France's Thibaut Ruggeri took home the first place prize, the Bocuse d'Or.
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France Triumphs Twice in Lyon

Stephanie Curtis / February 11th, 2013

Lyon, France–It is the equivalent of an Olympic gold medal, for a competition requiring as much concentration, training, and stamina as that of an athletic champion, plus a good measure of creativity. This year’s Bocuse d’Or, the world’s most prestigious culinary trophy, was won by 32 year old French chef Thibaut Ruggeri on January 30. The competition was the highlight of the prestigious Sirha restaurant show, held every two years here in the city considered by many to be the capital of French gastronomy. A silver statuette for second place went to Denmark’s Jeppe Foldager, followed by the bronze trophy for Japan’s Noriyuki Hamada in third place.

After five and a half hours of fast-forward preparation and cooking in a long row of 12 “boxes” in front of a gallery of over 2,000 fervent, cheering, and horn-blowing supporters sporting their local colors, each of the 24 competitors presented two elaborate creations, a fish course using turbot and a meat dish with Irish beef, to a jury of 27 (12 for meat, 12 for fish, and 3 présidents who taste but do not give notes) renowned international chefs.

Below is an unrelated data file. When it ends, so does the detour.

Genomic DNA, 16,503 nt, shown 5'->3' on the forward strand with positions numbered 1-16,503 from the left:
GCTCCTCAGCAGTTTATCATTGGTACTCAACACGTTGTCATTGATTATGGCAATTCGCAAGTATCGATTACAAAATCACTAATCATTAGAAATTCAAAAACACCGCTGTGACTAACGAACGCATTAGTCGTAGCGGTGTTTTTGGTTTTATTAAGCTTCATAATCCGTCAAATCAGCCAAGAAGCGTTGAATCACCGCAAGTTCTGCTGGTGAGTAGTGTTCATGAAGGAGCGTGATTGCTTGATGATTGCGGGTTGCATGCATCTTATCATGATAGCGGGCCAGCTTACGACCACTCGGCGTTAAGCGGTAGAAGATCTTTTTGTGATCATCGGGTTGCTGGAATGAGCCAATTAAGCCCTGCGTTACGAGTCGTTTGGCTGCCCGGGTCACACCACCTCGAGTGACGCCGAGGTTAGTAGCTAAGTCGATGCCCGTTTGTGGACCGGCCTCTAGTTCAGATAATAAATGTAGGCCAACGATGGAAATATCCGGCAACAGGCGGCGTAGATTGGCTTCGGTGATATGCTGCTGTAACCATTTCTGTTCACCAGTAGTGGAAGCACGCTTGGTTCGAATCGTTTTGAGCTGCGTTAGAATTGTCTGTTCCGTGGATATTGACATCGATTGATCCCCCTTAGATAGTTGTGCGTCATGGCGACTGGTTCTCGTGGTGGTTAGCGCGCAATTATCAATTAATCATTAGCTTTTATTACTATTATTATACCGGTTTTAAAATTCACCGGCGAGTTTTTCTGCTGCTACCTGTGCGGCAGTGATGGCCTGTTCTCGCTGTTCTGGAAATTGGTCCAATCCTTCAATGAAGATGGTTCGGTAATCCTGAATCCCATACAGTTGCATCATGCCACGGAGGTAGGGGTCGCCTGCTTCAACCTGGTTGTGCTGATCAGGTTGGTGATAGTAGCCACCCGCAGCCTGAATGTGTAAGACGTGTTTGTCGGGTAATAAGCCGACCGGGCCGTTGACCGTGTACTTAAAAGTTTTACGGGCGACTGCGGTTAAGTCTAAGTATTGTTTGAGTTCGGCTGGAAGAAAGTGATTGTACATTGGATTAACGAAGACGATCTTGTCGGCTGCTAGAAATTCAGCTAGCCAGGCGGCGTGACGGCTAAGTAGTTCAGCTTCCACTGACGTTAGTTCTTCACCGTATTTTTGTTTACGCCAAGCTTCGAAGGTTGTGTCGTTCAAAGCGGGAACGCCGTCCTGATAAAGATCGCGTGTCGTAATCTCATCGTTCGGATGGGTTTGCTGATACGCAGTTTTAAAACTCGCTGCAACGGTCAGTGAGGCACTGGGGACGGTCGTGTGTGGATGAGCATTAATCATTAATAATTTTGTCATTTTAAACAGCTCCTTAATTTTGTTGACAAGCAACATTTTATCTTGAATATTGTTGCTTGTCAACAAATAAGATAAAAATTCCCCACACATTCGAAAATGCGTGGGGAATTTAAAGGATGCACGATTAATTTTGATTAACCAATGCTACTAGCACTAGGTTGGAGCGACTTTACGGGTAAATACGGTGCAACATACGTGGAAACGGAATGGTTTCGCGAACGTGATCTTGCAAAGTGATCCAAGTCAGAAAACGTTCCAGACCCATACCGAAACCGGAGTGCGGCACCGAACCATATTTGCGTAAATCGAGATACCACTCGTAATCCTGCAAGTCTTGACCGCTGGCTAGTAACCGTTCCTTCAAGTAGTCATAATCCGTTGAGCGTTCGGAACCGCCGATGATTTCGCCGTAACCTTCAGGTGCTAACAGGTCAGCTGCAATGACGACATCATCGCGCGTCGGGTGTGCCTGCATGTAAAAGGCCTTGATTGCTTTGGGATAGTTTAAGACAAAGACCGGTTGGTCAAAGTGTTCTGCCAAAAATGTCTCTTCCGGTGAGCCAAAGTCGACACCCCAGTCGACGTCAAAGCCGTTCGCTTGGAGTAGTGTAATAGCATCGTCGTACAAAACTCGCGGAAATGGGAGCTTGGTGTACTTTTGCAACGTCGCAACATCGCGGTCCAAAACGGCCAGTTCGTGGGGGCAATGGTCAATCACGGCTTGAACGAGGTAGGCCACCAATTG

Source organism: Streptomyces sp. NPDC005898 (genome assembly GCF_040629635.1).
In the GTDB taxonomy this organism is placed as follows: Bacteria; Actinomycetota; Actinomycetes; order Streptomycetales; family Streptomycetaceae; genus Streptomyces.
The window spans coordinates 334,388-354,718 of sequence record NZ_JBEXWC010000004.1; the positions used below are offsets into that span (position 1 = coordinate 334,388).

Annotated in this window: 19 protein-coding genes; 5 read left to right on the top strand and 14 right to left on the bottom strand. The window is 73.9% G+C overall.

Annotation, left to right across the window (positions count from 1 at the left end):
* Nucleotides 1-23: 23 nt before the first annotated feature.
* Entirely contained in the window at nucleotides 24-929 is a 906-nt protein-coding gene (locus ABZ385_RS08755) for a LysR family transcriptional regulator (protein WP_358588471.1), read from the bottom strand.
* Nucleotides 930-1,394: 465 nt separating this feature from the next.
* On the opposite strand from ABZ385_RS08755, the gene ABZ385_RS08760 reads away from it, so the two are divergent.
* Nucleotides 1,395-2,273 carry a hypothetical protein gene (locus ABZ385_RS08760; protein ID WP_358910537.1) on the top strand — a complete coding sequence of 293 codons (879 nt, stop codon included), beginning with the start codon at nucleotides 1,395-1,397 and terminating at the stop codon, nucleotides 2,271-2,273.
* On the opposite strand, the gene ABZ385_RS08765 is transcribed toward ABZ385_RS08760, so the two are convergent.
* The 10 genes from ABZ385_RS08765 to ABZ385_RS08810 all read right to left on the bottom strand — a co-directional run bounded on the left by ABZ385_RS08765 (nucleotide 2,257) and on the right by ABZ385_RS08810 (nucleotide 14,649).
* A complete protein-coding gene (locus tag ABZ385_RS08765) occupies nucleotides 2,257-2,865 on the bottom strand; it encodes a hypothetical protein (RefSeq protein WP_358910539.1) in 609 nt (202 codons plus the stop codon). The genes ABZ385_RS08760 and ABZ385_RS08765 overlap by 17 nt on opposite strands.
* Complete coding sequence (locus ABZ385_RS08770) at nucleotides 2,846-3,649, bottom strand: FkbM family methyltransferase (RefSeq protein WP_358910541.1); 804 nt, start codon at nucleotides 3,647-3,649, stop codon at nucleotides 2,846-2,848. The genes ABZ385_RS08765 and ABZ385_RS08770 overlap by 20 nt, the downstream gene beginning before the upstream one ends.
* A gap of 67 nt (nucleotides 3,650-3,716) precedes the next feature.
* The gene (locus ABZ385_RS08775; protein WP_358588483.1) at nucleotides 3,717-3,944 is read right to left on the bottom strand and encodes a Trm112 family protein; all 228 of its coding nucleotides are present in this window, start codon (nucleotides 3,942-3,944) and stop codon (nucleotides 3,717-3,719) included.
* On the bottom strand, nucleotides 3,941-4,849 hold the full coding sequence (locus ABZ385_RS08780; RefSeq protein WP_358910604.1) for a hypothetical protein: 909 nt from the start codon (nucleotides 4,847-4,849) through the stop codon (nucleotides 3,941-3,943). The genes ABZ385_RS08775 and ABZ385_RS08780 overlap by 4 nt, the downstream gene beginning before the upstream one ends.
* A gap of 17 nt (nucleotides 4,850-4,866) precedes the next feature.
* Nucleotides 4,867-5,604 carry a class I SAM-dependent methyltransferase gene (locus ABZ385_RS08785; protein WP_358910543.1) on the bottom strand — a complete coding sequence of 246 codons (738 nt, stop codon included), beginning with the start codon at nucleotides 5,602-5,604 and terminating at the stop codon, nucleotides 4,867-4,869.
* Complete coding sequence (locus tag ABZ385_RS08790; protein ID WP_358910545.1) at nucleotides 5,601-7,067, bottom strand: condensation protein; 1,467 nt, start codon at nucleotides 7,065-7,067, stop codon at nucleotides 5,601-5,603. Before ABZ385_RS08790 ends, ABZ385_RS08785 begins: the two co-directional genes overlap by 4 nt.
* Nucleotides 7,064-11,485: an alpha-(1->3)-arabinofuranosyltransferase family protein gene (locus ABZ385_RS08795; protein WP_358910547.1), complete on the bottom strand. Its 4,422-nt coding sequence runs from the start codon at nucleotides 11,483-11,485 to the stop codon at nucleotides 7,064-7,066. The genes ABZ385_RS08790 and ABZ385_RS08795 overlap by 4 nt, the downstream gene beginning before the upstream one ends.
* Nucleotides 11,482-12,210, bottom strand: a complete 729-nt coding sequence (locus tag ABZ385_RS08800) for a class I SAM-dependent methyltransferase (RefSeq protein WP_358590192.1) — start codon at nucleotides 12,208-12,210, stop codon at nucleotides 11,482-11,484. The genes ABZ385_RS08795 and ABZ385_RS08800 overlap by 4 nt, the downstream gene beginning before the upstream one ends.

Ruggeri’s meat creation was a contemporary interpretation of a French classic, beef Rossini, accompanied by a multitude of intricate and artistic garnishes, including a truffle soup under a puff pastry dome, a reference to the competition’s founder, Paul Bocuse, creator of a similar domed soup in 1975 for a presidential dinner at the Elysées Palace.

The United Kingdom’s Adam Bennett placed fourth, just six points behind Japan, and the United States hope, Richard Rosendale, executive chef of The Greenbrier, coached by Thomas Keller and Gavin Kaysen, placed seventh.

The Bocuse d’Or (literally the golden Bocuse) was created in 1987 by Bocuse, doyen among French chefs at 87 years old, one of the initiators of la nouvelle cuisine, and owner of the restaurant north of Lyon that bears his name and has held three Michelin stars since 1965.

Two days earlier, France had confirmed its prowess in the field of pastry, winning the 13th edition of the Coupe du Monde de la Pâtisserie, the equivalent of the Bocuse d’Or for pastry, created in 1989 and also held every two years during the Sirha restaurant show.